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General Information

The Master's program Comparative Studies in English and American Language, Literature and Culture (MAComp) is a unique, interdisciplinary program aimed at providing graduate students with a professionally qualified education within the fields of English and American studies, literary and cultural studies and linguistics. It allows them to hone their academic as well as professional skills on an intercultural level, paving them the way into domestic and international job markets for both academic and non-academic careers. 

In approaching literature and linguistics comparatively, students will engage with cultural phenomena within the changing contexts of history and globalization. Taking into consideration theories on such socio-cultural variables as class, gender, ethnicity, technology, or media, the MAComp curriculum relates to current research and also includes areas of studies beyond the philologies.

Students have ample opportunity to customize their course of study according to their own interests. They can combine modules or focus on one specific area from all courses offered in the six departments of the Institute for English and American Studies:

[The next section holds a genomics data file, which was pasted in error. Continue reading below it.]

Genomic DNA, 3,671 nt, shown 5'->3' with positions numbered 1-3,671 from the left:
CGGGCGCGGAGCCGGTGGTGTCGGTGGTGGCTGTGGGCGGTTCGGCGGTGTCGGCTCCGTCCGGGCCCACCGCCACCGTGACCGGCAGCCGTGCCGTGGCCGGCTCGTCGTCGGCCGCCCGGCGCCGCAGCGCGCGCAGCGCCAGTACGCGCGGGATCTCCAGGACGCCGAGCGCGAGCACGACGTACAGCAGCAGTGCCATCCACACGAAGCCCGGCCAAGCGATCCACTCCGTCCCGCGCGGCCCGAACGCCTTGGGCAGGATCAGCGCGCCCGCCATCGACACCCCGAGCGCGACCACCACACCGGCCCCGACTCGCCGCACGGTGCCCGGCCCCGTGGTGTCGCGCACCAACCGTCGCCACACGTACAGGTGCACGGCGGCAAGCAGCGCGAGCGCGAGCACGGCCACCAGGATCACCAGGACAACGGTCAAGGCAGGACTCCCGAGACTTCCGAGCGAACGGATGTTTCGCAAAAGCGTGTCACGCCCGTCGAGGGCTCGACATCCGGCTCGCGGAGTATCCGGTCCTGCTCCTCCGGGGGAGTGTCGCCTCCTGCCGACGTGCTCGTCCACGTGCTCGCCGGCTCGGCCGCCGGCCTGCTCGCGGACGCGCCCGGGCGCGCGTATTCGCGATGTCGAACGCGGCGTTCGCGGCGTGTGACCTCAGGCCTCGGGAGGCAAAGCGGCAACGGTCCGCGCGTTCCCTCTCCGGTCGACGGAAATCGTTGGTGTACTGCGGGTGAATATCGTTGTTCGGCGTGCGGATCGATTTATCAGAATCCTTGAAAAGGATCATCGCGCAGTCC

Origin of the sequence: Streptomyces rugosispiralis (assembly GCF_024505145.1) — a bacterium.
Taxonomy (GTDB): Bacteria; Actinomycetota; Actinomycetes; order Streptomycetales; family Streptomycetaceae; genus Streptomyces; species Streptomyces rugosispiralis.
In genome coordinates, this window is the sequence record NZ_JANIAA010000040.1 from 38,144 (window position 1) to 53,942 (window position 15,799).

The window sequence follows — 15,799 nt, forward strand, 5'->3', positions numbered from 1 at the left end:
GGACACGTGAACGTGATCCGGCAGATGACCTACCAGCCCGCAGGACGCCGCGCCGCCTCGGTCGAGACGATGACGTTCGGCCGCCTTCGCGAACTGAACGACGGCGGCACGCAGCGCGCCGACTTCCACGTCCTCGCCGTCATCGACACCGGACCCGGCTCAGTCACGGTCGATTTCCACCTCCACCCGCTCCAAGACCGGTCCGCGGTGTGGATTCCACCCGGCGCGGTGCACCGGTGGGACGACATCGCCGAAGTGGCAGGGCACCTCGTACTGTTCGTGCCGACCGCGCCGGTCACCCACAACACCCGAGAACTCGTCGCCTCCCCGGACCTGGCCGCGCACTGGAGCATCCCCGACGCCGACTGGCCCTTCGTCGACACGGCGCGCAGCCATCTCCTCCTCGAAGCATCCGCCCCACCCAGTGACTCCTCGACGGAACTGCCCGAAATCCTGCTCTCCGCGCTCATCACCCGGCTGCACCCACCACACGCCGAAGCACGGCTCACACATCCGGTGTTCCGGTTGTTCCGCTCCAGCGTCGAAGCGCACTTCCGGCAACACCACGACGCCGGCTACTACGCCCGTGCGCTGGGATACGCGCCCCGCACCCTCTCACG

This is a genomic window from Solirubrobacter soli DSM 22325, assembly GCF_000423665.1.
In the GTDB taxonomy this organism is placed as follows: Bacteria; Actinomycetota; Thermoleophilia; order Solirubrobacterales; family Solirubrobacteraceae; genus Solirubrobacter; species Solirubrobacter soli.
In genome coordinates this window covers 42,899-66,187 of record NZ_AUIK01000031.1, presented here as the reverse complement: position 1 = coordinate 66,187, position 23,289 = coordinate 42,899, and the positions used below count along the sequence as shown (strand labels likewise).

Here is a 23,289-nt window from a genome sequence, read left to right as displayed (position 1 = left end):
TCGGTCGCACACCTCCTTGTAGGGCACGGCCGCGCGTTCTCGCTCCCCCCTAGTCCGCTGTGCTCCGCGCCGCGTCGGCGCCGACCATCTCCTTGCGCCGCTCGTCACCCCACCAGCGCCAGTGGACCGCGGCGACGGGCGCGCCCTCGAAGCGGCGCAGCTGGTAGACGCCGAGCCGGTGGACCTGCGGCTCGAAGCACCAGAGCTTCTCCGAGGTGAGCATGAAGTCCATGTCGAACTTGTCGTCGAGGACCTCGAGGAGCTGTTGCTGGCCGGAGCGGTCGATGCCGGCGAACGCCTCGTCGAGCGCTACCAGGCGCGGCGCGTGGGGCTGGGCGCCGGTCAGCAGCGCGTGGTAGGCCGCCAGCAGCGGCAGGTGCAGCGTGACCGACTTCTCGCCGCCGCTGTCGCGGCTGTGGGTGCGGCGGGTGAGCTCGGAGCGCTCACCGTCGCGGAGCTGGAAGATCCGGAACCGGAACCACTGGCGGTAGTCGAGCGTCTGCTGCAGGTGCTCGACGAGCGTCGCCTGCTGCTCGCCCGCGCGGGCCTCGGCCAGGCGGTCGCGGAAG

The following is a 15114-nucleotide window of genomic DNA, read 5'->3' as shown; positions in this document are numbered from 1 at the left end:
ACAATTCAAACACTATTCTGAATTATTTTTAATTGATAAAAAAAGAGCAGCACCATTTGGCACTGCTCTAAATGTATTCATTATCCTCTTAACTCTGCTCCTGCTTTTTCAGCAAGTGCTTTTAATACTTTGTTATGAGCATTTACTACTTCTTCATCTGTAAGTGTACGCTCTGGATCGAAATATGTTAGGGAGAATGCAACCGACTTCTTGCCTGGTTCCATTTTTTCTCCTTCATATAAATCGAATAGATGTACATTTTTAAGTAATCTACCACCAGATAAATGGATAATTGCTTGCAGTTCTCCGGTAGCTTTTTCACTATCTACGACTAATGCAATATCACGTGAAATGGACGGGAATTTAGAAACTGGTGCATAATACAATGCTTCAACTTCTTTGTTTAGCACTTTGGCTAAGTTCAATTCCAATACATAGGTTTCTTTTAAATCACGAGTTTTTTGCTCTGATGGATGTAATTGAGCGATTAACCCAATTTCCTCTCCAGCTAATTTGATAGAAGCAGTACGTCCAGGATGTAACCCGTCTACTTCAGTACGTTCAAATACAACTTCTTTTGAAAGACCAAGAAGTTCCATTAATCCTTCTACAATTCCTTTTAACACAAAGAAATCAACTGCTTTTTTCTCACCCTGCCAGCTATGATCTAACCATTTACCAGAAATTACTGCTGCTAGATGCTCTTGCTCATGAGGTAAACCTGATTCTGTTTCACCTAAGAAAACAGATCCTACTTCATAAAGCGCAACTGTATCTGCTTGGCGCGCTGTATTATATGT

Medieval English Studies 

American Studies 


Modern English Literature

Anglophone Literatures

Comparative Literature 

Fully taught in English, the four-semester program starts solely in the winter semester (October). 

  • Historical and comparative analysis of language, texts, literature (e.g. in terms of stylistic, generic, era-specific features) based on a corpus from the English-speaking world ranging from about 700 A.D. to the present day.
  • Global and intercultural communication within conceptual frameworks such as 'World Englishes', 'World Literature', 'Transatlantic Negotiations', 'Post-Colonialism', and with regard to English as a lingua franca in culture and science.
  • Cross-media approaches to nonverbal and/or hybrid cultural phenomena (image, sound, dance, song, film, music video, graphic novel, the internet).
  • General functional theory of culture, language, text, and literature vis-à-vis particular contexts in intellectual, social, technological, and media history; or regarding cultural conflicts in the realm of class, gender, and ethnicity.
  • Current theories and empirical research on many aspects of the mental lexicon and grammar (especially morphology), on language development (grammaticalization, English-based contact languages) and domain-specific language use (law, science, economy, the new media).
  • Especially designed courses for oral presentations and academic writing, event management and organization and team work.

 All courses for each semester can be viewed in the online course directory HIS-LSF

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